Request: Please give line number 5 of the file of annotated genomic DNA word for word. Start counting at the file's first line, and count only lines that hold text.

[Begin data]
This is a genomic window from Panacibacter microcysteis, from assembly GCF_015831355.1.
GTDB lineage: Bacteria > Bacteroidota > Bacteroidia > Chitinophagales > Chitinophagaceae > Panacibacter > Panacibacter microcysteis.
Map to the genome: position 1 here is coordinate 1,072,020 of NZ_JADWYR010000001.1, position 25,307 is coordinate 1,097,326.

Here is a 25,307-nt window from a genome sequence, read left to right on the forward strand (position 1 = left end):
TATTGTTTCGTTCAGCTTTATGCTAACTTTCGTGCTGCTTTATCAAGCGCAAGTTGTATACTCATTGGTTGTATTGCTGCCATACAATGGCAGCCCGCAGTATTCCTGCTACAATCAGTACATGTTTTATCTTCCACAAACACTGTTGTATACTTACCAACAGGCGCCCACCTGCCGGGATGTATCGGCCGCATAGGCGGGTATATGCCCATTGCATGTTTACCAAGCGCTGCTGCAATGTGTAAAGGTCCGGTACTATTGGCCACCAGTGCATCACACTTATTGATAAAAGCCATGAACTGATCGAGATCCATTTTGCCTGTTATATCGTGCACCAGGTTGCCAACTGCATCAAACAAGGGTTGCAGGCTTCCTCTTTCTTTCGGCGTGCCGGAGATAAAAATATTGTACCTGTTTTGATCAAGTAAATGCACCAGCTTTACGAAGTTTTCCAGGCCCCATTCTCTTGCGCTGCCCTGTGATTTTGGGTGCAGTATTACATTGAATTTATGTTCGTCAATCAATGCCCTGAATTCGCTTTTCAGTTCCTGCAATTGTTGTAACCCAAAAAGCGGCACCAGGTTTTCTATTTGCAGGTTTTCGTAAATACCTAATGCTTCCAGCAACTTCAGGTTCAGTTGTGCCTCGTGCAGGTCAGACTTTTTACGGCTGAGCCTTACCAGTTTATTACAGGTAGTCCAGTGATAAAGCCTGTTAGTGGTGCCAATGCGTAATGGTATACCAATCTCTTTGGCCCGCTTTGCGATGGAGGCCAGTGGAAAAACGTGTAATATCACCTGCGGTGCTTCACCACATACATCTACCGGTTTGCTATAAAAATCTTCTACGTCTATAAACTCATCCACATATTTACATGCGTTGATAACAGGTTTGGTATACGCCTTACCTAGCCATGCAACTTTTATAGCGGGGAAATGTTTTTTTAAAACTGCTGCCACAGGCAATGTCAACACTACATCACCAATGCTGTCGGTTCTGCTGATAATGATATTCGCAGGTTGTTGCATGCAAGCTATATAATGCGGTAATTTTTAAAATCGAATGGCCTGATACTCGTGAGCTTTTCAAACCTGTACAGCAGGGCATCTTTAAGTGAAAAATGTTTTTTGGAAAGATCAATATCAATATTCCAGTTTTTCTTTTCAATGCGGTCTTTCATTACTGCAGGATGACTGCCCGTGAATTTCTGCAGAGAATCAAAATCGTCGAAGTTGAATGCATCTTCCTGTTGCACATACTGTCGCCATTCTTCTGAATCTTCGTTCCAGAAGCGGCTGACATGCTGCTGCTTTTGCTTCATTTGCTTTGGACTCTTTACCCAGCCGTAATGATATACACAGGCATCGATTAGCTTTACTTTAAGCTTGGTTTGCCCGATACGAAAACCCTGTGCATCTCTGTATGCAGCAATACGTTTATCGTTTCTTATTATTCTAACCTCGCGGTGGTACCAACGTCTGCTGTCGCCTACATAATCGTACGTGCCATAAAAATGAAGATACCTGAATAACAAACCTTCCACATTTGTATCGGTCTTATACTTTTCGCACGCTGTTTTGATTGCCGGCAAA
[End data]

TATTGTTTCGTTCAGCTTTATGCTAACTTTCGTGCTGCTTTATCAAGCGCAAGTTGTATACTCATTGGTTGTATTGCTGCCATACAATGGCAGCCCGCAGTATTCCTGCTACAATCAGTACATGTTTTATCTTCCACAAACACTGTTGTATACTTACCAACAGGCGCCCACCTGCCGGGATGTATCGGCCGCATAGGCGGGTATATGCCCATTGCATGTTTACCAAGCGCTGCTGCAATGTGTAAAGGTCCGGTACTATTGGCCACCAGTGCATCACACTTATTGATAAAAGCCATGAACTGATCGAGATCCATTTTGCCTGTTATATCGTGCACCAGGTTGCCAACTGCATCAAACAAGGGTTGCAGGCTTCCTCTTTCTTTCGGCGTGCCGGAGATAAAAATATTGTACCTGTTTTGATCAAGTAAATGCACCAGCTTTACGAAGTTTTCCAGGCCCCATTCTCTTGCGCTGCCCTGTGATTTTGGGTGCAGTATTACATTGAATTTATGTTCGTCAATCAATGCCCTGAATTCGCTTTTCAGTTCCTGCAATTGTTGTAACCCAAAAAGCGGCACCAGGTTTTCTATTTGCAGGTTTTCGTAAATACCTAATGCTTCCAGCAACTTCAGGTTCAGTTGTGCCTCGTGCAGGTCAGACTTTTTACGGCTGAGCCTTACCAGTTTATTACAGGTAGTCCAGTGATAAAGCCTGTTAGTGGTGCCAATGCGTAATGGTATACCAATCTCTTTGGCCCGCTTTGCGATGGAGGCCAGTGGAAAAACGTGTAATATCACCTGCGGTGCTTCACCACATACATCTACCGGTTTGCTATAAAAATCTTCTACGTCTATAAACTCATCCACATATTTACATGCGTTGATAACAGGTTTGGTATACGCCTTACCTAGCCATGCAACTTTTATAGCGGGGAAATGTTTTTTTAAAACTGCTGCCACAGGCAATGTCAACACTACATCACCAATGCTGTCGGTTCTGCTGATAATGATATTCGCAGGTTGTTGCATGCAAGCTATATAATGCGGTAATTTTTAAAATCGAATGGCCTGATACTCGTGAGCTTTTCAAACCTGTACAGCAGGGCATCTTTAAGTGAAAAATGTTTTTTGGAAAGATCAATATCAATATTCCAGTTTTTCTTTTCAATGCGGTCTTTCATTACTGCAGGATGACTGCCCGTGAATTTCTGCAGAGAATCAAAATCGTCGAAGTTGAATGCATCTTCCTGTTGCACATACTGTCGCCATTCTTCTGAATCTTCGTTCCAGAAGCGGCTGACATGCTGCTGCTTTTGCTTCATTTGCTTTGGACTCTTTACCCAGCCGTAATGATATACACAGGCATCGATTAGCTTTACTTTAAGCTTGGTTTGCCCGATACGAAAACCCTGTGCATCTCTGTATGCAGCAATACGTTTATCGTTTCTTATTATTCTAACCTCGCGGTGGTACCAACGTCTGCTGTCGCCTACATAATCGTACGTGCCATAAAAATGAAGATACCTGAATAACAAACCTTCCACATTTGTATCGGTCTTATACTTTTCGCACGCTGTTTTGATTGCCGGCAAA